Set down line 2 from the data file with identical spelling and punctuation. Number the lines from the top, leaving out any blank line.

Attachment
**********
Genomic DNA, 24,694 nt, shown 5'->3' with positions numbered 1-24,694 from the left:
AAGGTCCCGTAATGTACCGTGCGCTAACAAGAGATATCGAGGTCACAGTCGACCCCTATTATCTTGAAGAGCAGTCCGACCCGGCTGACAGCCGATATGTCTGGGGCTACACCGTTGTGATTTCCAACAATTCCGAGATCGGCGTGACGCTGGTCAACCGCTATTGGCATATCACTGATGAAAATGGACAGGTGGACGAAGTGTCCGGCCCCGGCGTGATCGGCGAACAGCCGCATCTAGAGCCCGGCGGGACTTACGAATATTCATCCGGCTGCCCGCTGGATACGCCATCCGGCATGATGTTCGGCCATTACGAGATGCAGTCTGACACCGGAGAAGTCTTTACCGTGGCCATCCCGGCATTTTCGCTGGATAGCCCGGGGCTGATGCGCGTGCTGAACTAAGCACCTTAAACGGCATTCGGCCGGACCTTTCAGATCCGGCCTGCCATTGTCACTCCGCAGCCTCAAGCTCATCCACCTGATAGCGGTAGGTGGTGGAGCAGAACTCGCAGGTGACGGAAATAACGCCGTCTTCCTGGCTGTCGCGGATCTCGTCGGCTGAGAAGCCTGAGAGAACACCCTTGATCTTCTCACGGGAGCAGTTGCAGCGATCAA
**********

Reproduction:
AAGGTCCCGTAATGTACCGTGCGCTAACAAGAGATATCGAGGTCACAGTCGACCCCTATTATCTTGAAGAGCAGTCCGACCCGGCTGACAGCCGATATGTCTGGGGCTACACCGTTGTGATTTCCAACAATTCCGAGATCGGCGTGACGCTGGTCAACCGCTATTGGCATATCACTGATGAAAATGGACAGGTGGACGAAGTGTCCGGCCCCGGCGTGATCGGCGAACAGCCGCATCTAGAGCCCGGCGGGACTTACGAATATTCATCCGGCTGCCCGCTGGATACGCCATCCGGCATGATGTTCGGCCATTACGAGATGCAGTCTGACACCGGAGAAGTCTTTACCGTGGCCATCCCGGCATTTTCGCTGGATAGCCCGGGGCTGATGCGCGTGCTGAACTAAGCACCTTAAACGGCATTCGGCCGGACCTTTCAGATCCGGCCTGCCATTGTCACTCCGCAGCCTCAAGCTCATCCACCTGATAGCGGTAGGTGGTGGAGCAGAACTCGCAGGTGACGGAAATAACGCCGTCTTCCTGGCTGTCGCGGATCTCGTCGGCTGAGAAGCCTGAGAGAACACCCTTGATCTTCTCACGGGAGCAGTTGCAGCGATCAA